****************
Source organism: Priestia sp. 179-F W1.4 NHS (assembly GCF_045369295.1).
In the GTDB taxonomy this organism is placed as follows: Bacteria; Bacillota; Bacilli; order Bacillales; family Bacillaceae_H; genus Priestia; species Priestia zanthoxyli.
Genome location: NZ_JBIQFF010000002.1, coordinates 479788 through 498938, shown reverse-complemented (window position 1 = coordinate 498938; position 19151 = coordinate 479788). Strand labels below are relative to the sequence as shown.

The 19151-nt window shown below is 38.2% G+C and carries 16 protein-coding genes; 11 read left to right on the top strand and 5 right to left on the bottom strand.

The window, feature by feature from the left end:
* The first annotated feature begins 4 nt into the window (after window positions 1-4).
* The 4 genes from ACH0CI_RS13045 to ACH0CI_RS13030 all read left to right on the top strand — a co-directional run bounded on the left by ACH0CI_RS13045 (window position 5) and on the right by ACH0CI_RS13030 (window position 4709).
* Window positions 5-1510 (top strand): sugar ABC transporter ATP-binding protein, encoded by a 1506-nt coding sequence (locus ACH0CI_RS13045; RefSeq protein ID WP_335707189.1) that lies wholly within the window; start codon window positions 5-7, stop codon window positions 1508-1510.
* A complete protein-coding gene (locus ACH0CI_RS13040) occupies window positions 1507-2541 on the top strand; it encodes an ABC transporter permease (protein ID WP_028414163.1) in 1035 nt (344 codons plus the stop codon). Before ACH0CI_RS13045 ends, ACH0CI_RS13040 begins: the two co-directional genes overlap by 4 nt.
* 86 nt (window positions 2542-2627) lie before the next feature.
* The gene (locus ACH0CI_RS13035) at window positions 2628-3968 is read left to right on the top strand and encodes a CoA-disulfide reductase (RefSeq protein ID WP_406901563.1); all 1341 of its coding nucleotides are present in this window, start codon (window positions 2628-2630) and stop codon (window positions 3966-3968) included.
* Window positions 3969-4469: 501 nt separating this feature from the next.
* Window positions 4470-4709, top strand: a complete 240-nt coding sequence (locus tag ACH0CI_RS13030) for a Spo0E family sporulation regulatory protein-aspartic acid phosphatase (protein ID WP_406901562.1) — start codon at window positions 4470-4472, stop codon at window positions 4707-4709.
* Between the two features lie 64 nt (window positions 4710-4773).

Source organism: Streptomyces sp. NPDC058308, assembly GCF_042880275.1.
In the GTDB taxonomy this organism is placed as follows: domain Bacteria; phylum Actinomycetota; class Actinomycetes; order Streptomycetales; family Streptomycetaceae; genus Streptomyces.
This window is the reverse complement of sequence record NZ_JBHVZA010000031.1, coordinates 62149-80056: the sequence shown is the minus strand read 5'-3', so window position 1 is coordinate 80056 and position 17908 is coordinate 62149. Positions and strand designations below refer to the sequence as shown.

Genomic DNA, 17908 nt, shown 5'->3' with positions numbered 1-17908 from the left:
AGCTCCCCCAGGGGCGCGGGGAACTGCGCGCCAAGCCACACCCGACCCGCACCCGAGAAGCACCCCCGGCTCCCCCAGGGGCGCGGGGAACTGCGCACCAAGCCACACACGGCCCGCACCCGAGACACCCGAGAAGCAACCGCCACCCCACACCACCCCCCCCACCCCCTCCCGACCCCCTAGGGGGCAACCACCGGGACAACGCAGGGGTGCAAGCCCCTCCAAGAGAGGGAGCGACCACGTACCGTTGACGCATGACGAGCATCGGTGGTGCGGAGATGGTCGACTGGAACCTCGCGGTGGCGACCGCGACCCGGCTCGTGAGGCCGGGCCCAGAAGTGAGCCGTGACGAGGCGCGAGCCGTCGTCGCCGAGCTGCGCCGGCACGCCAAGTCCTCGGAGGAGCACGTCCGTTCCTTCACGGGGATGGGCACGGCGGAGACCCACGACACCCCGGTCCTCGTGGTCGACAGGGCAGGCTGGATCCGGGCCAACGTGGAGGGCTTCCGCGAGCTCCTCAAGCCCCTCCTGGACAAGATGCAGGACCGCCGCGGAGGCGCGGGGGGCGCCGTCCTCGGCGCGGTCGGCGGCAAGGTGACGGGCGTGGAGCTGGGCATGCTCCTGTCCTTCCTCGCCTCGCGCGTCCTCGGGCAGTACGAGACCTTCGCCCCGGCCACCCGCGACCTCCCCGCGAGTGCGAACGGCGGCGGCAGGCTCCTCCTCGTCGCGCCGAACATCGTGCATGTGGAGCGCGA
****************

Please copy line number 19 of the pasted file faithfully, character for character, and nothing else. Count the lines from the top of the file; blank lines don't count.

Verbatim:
AGCTCCCCCAGGGGCGCGGGGAACTGCGCGCCAAGCCACACCCGACCCGCACCCGAGAAGCACCCCCGGCTCCCCCAGGGGCGCGGGGAACTGCGCACCAAGCCACACACGGCCCGCACCCGAGACACCCGAGAAGCAACCGCCACCCCACACCACCCCCCCCACCCCCTCCCGACCCCCTAGGGGGCAACCACCGGGACAACGCAGGGGTGCAAGCCCCTCCAAGAGAGGGAGCGACCACGTACCGTTGACGCATGACGAGCATCGGTGGTGCGGAGATGGTCGACTGGAACCTCGCGGTGGCGACCGCGACCCGGCTCGTGAGGCCGGGCCCAGAAGTGAGCCGTGACGAGGCGCGAGCCGTCGTCGCCGAGCTGCGCCGGCACGCCAAGTCCTCGGAGGAGCACGTCCGTTCCTTCACGGGGATGGGCACGGCGGAGACCCACGACACCCCGGTCCTCGTGGTCGACAGGGCAGGCTGGATCCGGGCCAACGTGGAGGGCTTCCGCGAGCTCCTCAAGCCCCTCCTGGACAAGATGCAGGACCGCCGCGGAGGCGCGGGGGGCGCCGTCCTCGGCGCGGTCGGCGGCAAGGTGACGGGCGTGGAGCTGGGCATGCTCCTGTCCTTCCTCGCCTCGCGCGTCCTCGGGCAGTACGAGACCTTCGCCCCGGCCACCCGCGACCTCCCCGCGAGTGCGAACGGCGGCGGCAGGCTCCTCCTCGTCGCGCCGAACATCGTGCATGTGGAGCGCGA